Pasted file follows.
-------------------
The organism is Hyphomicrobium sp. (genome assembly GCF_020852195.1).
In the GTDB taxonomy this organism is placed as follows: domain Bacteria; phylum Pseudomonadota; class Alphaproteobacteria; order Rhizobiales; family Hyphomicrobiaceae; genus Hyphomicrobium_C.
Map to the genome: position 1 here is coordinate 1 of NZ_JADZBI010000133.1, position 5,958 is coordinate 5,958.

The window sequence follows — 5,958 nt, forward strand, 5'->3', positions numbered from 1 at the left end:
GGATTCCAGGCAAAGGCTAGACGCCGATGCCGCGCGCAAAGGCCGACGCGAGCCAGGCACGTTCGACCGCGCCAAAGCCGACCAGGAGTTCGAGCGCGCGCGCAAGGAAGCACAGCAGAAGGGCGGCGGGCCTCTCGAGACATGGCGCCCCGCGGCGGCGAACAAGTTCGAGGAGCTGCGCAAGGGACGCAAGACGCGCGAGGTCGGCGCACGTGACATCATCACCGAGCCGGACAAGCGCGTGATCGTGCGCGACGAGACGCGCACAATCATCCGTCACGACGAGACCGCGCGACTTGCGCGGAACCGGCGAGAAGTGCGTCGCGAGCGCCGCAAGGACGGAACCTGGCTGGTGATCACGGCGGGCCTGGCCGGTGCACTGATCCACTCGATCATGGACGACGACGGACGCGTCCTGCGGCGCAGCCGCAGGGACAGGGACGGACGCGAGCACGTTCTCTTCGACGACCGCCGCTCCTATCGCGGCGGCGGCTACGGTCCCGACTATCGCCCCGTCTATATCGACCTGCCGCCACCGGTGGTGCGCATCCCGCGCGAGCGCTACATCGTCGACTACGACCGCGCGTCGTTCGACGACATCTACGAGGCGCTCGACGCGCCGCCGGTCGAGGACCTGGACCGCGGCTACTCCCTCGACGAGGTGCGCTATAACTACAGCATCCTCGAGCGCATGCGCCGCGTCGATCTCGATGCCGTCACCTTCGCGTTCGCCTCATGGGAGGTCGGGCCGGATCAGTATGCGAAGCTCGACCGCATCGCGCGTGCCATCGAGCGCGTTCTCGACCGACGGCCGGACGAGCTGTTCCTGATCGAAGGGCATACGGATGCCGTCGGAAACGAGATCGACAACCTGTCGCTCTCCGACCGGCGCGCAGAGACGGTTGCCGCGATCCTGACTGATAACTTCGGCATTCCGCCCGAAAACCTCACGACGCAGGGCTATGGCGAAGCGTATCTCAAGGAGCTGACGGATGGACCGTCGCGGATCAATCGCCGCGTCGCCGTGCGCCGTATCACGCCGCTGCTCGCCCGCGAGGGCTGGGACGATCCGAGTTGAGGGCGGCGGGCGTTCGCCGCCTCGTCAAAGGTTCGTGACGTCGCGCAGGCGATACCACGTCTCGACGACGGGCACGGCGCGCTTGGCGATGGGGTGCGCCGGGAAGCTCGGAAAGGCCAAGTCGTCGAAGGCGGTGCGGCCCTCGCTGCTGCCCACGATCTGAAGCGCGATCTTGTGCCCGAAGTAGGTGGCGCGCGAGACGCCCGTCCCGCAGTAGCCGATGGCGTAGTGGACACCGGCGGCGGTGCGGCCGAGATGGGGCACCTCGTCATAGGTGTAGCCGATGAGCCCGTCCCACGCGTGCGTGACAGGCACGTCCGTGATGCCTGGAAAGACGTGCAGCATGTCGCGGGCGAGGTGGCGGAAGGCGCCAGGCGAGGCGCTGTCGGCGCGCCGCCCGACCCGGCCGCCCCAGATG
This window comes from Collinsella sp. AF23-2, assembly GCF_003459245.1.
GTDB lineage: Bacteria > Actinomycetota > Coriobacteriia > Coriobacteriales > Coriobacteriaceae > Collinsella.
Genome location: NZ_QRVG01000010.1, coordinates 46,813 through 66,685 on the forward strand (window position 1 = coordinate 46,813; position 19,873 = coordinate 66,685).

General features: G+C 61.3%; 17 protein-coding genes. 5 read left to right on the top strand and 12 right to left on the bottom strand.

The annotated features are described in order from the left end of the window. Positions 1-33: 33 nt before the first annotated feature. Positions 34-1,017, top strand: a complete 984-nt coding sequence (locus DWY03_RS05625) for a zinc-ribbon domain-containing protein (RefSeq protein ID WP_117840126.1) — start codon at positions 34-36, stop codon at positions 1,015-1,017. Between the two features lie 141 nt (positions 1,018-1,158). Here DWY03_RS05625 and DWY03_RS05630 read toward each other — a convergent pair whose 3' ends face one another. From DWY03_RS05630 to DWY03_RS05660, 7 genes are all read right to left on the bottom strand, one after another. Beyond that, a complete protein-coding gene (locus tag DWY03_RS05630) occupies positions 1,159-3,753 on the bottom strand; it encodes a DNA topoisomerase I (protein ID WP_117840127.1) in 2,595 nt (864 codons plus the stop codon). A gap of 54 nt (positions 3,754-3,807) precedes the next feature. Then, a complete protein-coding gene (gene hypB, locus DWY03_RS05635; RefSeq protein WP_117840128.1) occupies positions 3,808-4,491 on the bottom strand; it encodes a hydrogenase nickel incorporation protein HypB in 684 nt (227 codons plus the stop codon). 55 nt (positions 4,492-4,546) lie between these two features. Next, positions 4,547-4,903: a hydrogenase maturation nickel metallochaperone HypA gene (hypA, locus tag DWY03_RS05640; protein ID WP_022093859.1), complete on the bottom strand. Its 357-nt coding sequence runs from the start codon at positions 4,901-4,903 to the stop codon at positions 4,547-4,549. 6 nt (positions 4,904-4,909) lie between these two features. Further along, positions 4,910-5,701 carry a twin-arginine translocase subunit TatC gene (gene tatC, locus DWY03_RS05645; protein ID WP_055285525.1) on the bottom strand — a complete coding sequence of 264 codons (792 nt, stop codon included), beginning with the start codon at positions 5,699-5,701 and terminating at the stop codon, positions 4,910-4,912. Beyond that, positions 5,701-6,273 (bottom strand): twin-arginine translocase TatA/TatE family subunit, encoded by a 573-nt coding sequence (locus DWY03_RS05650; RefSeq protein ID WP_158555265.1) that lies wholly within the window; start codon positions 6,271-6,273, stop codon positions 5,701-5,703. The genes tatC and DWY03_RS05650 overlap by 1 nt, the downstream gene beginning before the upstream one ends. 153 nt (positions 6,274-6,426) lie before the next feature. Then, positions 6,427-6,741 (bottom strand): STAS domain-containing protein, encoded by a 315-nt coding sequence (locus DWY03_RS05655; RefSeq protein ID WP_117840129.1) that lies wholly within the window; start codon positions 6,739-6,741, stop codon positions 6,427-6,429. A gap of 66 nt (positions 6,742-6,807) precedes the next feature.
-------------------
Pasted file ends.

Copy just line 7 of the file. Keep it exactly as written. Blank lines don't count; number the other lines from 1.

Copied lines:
GTDB lineage: Bacteria > Actinomycetota > Coriobacteriia > Coriobacteriales > Coriobacteriaceae > Collinsella.